The Xperia T smartphone is the latest high end Android smartphone to be released by Sony since its buyout of Sony-Ericsson, and while feature heavy, still doesn’t appear to leap ahead of the raw power of some of its competitors.
It will be running a 1.5GHz dual core Qualcomm Snapdragon processor, with 1GB or RAM, surprising for a top shelf device as most of Sony’s competitors are moving to quad core processors. The Samsung Galaxy S3, which released in April, and is now the top selling Android phone, has a 1.4GHz quad core Exynos processor. The iPhone 5 is expected to launch with a dual core minimum, and possibly a quad core GPU.
Sony CEO Kaz Hirai announces the Xperia range at IFA Berlin
It will also feature a 4.6-inch screen running at 1280×720, with a 13MP camera. Surprisingly it isn’t 4G compatible, unusual since 4G networks (excluding the UK) and their operators are moving out of the nascent phase and looking for high end devices to sell the service.
The Xperia T will also be featured prominently in the new James Bond film, Skyfall – but again, this has historically not translated into big sales boosts for the company. Sony is also continuing to push the Walkman brand, which integrates its music and movie store with the device.
It will launch with NFC capabilities for mobile payments (and connecting to other Sony devices) and will run Google Android 4.0 (Ice Cream Sandwich) with an update to 4.1 promised (Jellybean). Sony is also pushing MHL connectivity to TVs, but will provide HDMI options for those of us older TVs.
Sony has also finally done away with its ridiculous proprietary memory card format, Memory Stick, and the device will now use MicroSD only.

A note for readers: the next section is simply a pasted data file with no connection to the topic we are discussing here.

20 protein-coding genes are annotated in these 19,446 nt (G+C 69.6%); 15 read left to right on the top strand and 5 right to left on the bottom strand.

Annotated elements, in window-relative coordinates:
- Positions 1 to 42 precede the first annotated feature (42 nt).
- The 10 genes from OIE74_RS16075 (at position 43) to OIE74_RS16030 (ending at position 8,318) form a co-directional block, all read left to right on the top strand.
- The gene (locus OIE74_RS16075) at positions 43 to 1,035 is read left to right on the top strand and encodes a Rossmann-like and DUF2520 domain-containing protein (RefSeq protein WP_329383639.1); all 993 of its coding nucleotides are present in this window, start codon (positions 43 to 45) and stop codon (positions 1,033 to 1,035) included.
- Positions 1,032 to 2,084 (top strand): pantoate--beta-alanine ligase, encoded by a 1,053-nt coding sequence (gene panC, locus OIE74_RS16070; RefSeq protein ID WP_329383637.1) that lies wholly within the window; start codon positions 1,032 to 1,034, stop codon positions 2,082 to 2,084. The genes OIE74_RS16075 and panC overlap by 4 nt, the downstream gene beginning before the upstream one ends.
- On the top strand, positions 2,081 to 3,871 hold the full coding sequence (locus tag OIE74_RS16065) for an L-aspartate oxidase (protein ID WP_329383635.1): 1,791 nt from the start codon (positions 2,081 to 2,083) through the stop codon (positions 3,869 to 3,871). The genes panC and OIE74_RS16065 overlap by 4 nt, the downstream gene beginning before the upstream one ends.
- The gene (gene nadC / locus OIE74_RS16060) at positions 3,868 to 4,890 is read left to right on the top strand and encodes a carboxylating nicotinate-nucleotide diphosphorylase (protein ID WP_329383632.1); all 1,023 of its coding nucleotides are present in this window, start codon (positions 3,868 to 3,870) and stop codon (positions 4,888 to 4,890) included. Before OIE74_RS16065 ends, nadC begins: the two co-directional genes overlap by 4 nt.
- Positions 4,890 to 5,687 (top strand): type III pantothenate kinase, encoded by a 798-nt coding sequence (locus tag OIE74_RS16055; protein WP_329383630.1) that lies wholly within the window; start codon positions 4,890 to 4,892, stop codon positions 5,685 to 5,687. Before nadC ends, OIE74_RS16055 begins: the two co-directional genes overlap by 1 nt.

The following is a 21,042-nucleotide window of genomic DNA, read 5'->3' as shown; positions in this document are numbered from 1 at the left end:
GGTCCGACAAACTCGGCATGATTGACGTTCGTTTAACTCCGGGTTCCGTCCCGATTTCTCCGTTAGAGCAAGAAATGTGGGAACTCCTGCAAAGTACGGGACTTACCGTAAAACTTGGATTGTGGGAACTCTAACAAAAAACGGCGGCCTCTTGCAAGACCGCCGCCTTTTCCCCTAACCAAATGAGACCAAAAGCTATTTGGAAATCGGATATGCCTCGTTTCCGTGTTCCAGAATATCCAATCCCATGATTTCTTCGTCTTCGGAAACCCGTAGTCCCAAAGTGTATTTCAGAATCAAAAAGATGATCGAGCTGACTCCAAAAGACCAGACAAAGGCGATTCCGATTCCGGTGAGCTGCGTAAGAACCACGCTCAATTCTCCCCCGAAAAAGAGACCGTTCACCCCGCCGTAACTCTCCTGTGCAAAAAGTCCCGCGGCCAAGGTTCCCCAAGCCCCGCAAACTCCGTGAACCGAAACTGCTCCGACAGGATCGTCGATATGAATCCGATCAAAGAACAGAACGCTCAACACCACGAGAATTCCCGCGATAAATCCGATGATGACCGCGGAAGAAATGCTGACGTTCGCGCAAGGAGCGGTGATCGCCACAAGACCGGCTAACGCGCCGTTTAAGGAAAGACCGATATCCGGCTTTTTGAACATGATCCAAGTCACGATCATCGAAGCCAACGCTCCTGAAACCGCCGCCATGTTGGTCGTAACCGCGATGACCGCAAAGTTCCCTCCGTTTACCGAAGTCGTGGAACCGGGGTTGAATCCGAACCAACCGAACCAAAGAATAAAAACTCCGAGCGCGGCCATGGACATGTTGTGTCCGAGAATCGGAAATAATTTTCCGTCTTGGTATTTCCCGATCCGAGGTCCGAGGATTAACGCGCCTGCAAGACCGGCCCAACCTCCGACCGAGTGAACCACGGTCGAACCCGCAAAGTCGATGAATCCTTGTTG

Sony’s efforts to vertically and horizontally integrate its mobile, gaming and photography platforms under one roof may still be under construction, but it has confirmed that the entire Xperia range will be Playstation Mobile compatible.
What does this mean? PlayStation Mobile was announced earlier in the year as a software framework that will be used to provide downloadable Playstation games and software for devices that meet the company’s requirements. For example, this would mean that consumers owning a Sony TV, Xperia Phone, tablet or a Playstation video game console could all play the same version of an app or game. Sony has been struggling to attract independent developers so far (its Playstation Vita console has also failed in the face of smartphones and tablets), and most users would be tempted to stick to the Google Play (Android) app store.
Sony’s Xperia V is a similarly powered device to the T with a smaller screen size. Its key differentiating factors is its 4G LTE support and minor water proofing to 1m for 30 minutes. The Xperia J, is a stripped down budget version of the range missing many of the aforementioned features. All three products will be brought to the market over the next few months, but no prices were specified.
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